Rodney W. Nichols, past President and CEO Emeritus of the NY Academy of Sciences, is Senior Advisor to the Alliance For Global Good. email@example.com.
The Alliance For Global Good (AFGG) is a new, ambitious, small, and growing philanthropic organization. Leonard Kaplan, the founder, frequently prods people with a disarming question: “ What kind of a world do you want for your children and grandchildren?”
Leonard knows, and we all know, that innovation will be needed to solve the world’s problems. Innovative changes must not only serve our social and economic purposes, but also demonstrate capacity for moving to higher scale and being sustainable.
The next question is: how can modest grant giving accelerate such desired change? Furthermore, since resources are tight, and stretched even tighter these days, can broadening the “global good” be done from the bottom up? After all, the big social puzzles – in health and education, for example — have been around for a long time. Many global social warriors have broken their spears trying to crack them. So new ideas must be nourished.
That’s why the AFGG opened its Innovation Fund two years ago. Conceived by Dr. Susan Raymond, Executive Vise President at Changing Our World in New York, the Fund creates an entirely new opportunity for non-profit organizations. The challenge is to earn revenues.. The premise is that small grants of capital, tied into a clear business plan and with a social mission at the core, can produce wonders. This means framing fresh ways to serve the mission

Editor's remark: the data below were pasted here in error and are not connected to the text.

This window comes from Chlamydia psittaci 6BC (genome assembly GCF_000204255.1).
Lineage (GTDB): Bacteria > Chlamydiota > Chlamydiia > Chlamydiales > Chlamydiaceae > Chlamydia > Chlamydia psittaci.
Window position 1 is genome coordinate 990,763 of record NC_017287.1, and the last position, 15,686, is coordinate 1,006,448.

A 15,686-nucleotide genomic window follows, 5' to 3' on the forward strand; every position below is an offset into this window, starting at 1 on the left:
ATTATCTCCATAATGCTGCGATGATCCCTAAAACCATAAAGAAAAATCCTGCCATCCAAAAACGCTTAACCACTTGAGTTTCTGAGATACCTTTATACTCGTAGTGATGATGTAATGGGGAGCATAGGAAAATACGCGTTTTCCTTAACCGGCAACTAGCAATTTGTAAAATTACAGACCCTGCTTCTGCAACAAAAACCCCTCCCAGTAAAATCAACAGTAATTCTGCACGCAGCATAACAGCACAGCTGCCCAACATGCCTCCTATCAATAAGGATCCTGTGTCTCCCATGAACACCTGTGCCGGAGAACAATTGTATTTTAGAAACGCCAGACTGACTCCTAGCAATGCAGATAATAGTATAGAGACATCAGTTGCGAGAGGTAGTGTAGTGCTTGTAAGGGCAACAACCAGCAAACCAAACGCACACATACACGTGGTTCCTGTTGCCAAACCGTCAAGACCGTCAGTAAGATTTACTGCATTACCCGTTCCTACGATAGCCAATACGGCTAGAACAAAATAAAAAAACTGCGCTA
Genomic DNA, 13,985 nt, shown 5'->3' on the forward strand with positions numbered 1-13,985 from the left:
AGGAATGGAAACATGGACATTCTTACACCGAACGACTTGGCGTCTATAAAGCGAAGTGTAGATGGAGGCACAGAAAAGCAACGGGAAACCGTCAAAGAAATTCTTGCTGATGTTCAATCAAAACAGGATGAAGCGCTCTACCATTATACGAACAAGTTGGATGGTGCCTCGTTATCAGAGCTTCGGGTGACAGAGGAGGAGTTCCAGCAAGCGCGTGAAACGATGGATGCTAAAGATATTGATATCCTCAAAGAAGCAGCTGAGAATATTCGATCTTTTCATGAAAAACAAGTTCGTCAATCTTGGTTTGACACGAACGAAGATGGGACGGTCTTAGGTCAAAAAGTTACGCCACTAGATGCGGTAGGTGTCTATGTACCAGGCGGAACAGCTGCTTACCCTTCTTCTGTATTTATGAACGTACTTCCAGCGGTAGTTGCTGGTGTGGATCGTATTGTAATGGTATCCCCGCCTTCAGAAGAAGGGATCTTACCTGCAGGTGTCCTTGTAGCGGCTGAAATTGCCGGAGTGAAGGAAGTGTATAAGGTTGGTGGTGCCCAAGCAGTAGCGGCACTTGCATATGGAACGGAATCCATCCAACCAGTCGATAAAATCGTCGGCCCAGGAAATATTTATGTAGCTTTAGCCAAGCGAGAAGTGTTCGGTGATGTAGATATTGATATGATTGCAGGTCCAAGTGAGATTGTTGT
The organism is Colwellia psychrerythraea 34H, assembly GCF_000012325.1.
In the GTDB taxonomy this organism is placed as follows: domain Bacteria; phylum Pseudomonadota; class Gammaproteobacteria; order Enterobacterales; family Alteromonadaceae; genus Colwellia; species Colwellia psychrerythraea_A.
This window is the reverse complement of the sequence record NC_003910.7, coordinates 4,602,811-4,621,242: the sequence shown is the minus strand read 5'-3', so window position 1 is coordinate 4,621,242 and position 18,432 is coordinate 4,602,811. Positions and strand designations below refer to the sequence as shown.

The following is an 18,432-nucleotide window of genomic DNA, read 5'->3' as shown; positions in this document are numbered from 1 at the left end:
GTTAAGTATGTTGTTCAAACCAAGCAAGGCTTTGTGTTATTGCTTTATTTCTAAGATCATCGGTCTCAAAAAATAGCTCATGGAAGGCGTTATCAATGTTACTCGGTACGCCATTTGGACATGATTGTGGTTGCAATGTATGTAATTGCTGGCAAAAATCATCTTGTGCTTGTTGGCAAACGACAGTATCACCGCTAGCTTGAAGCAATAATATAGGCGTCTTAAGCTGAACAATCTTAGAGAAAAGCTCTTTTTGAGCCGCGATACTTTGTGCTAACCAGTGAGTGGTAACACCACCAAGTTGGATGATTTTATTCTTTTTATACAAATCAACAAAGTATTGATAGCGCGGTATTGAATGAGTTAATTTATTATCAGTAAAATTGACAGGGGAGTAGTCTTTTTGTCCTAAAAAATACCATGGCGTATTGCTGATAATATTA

This outlook will spread, David Brand, President of AFGG, and our team believe. In turn, it will transform the philanthropic landscape and strengthen the non-profit community. So far, eight brave groups have taken up this challenge, and received grants from the Innovation Fund. In effect, these groups are following an old injunction: “Stop waiting for the world to change. Change it and the world will follow.”
Only a little time has passed; so it’s too soon to evaluate this experiment. But it’s working well. Fusing traditional directions with new incentives in the civil society seems to be the right formula.
Rodney W. Nichols
March 2014 Rev 3/28/14